The Chevy Silverado 1500 is a popular full-size pickup truck with a base engine that delivers solid performance and competitive fuel economy. With rear-wheel drive, a 4.3-liter V6 engine, and a six-speed automatic transmission, the Silverado yields 285 horsepower, as well as EPA ratings of 18 mpg city and 24 mpg highway. That’s not bad for $27,785. As a finalist for our 2017 Best Full Size Truck for the Money award, the Silverado’s an all-around solid pick.
9. GMC Sierra 1500 (16/23)
The GMC Sierra 1500 is a full-size pickup that’s a mechanical sibling of the Chevy Silverado, and as such, it returns identical performance and fuel economy figures – 285 horsepower and combined EPA ratings of 20 mpg in base trim. The Sierra has a slightly higher price than the Silverado, $28,405, which reflects the more upscale styling and cabin finishes found in the GMC version of the truck.
10. Ford F-150 Raptor (15/21)
The Ford F-150 is the new American monster truck and the fuel mileage wasn’t a priority when it was designed. However the EPA numbers are 15/21 achieved in the best conditions which could be quite unrealistic. That is mostly true as it was created to be able to go through potholes and off-road terrains.
11. Nissan Titan (15/21)
The Nissan Titan is a full-size pickup truck that’s been fully redesigned for 2017. It’s a bit expensive for the class, starting at $29,580, but it comes standard with a 5.6-liter V8 that produces 390 horsepower. Paired with the standard seven-speed automatic transmission, and in rear-wheel drive configuration, the Titan is good for fuel economy estimates of 15 mpg city and 21 mpg highway. If you like the looks of the redesigned Titan but need better fuel returns, keep an eye out for the V6 version due later this year.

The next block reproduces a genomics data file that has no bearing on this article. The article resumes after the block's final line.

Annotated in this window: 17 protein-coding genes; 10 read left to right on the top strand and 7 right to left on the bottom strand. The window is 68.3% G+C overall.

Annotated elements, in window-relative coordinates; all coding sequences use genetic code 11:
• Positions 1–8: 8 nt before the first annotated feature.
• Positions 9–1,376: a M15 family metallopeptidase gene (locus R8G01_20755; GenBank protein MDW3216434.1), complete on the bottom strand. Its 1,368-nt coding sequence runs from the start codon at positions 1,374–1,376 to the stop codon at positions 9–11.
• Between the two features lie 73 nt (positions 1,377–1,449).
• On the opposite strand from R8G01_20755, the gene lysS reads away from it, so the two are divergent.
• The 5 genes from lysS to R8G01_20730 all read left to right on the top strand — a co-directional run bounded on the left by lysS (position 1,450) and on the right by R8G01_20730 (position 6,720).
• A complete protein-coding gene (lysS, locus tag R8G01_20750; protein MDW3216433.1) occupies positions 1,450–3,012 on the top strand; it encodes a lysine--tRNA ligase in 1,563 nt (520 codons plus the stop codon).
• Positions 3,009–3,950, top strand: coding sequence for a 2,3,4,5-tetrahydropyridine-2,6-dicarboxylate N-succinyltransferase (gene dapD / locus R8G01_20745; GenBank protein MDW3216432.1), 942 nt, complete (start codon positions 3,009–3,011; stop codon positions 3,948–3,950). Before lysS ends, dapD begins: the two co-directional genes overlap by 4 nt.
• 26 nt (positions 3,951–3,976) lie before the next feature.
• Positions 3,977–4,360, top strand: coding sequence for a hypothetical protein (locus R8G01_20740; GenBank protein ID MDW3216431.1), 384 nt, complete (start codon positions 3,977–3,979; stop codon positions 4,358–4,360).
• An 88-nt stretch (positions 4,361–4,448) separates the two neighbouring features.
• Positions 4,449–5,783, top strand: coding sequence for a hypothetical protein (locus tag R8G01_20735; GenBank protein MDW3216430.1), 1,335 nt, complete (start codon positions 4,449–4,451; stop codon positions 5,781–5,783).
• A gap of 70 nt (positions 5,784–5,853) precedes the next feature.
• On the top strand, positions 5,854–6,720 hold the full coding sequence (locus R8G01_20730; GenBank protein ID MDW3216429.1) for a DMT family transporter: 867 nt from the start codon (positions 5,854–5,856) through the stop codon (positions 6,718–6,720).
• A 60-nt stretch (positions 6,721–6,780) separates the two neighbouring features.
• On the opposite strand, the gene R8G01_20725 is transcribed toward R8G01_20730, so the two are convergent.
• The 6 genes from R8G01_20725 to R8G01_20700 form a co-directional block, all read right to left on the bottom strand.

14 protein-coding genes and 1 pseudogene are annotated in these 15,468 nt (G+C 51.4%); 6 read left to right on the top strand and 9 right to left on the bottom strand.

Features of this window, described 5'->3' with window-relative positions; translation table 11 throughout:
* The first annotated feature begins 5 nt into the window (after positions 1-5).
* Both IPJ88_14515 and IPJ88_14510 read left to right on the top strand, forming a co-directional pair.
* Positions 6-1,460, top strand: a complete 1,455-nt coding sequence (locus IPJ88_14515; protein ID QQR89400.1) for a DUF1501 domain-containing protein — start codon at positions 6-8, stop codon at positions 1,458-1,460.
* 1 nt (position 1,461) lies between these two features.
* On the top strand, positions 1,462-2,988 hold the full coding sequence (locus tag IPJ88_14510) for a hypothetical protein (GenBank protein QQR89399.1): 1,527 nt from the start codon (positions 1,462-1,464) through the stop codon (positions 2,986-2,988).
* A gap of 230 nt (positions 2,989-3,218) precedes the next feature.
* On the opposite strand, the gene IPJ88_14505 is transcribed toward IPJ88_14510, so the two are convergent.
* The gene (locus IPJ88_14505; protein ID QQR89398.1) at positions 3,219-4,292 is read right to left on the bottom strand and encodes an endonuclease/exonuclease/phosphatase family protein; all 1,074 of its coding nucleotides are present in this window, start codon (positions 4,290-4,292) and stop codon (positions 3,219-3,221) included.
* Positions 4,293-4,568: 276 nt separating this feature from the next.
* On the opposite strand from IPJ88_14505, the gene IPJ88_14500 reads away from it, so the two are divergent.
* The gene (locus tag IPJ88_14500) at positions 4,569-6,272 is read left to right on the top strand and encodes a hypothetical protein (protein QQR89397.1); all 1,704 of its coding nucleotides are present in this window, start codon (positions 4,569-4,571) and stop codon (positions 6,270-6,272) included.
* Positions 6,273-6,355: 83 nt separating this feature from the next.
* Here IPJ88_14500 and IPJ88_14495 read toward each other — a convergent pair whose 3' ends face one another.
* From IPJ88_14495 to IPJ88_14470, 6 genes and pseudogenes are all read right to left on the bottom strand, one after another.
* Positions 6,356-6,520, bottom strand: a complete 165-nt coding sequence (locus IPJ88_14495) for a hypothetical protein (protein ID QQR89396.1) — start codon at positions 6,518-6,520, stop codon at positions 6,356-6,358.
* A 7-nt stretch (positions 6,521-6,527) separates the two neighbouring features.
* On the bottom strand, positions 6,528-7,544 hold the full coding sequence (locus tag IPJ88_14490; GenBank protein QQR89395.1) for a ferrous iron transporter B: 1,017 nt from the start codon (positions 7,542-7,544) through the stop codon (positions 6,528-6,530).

12. Nissan Titan XD (15/20)
The Titan XD fuel economy EPA numbers are 15/20 when it is powered by 5.6-liter DOHC 32-valve V8 as the Titan. The other configuration that Cummins has 5.0-liter V8 turbo diesel engine is even more efficient. However EPA number for that one are not available so if you like to know the real numbers for sure, you should check with a dealer.
13. Toyota Tundra (15/19)
Toyota Tundra may be the least-efficient model on this list, but fans of powerful full-size trucks have few options in this regard. The Tundra’s EPA ratings of 15 mpg city and 19 mpg highway aren’t bad, considering this truck comes standard with a 310-horsepower, 4.6-liter V8 engine. Those fuel economy numbers also require rear-wheel drive along with the standard six-speed automatic transmission, for a price of $30,120.
14. Chevrolet Silverado 2500HD (14/19)
The Silverado 2500HD is a heavy duty truck that is powered by 6.0L V8 engine and starting price of $33,610. The EPA fuel mileage is 14/19 MPG. The truck has another configuration to offer Duramax® 6.6L turbo diesel V8 engine but the fuel economy numbers are not available.
15. GMC Sierra 2500HD (14/19)
The GMC Sierra 2500HD has almost the same fuel mileage numbers as the Chevrolet Silverado 2500HD 360 horsepower Vortec® 6.0L V8 engine is rated at 14/19 MPG. It could be delivered with the identical Duramax® 6.6L turbo diesel V8 engine. What distinguish both trucks from one another is the price. The Sierra 2500HD starts at $35,485, or $44,490 for the 6.6L diesel version.
16. Chevrolet Silverado 3500HD (13/16)
The Chevrolet Silverado 3500HD shows fuel economy mileage 13 MPG in the city and 16 MPG on the highway. It is powered by the same engine as the Silverado 2500HD the 360 horsepower Vortec® 6.0L V8 engine with an optional Duramax® 6.6L turbo diesel V8. The weight of the 3500HD is what gives the difference in the fuel economy between the two. Chevrolet Silverado 3500HD’s starting price is $34,710.
17. GMC Sierra 3500HD (13/16)
GMC Sierra 3500HD is the twin of the Silverado 3500HD both are powered by the 360 horsepower Vortec 6.0L V8 or the Duramax 6.6L turbo diesel V8 engine. That is the reason for the equal fuel mileage that Sierra shows 13MPG in the city and 16MPG on the highway. These are the number fir the V8 but there are no numbers released for the 6.6L turbo diesel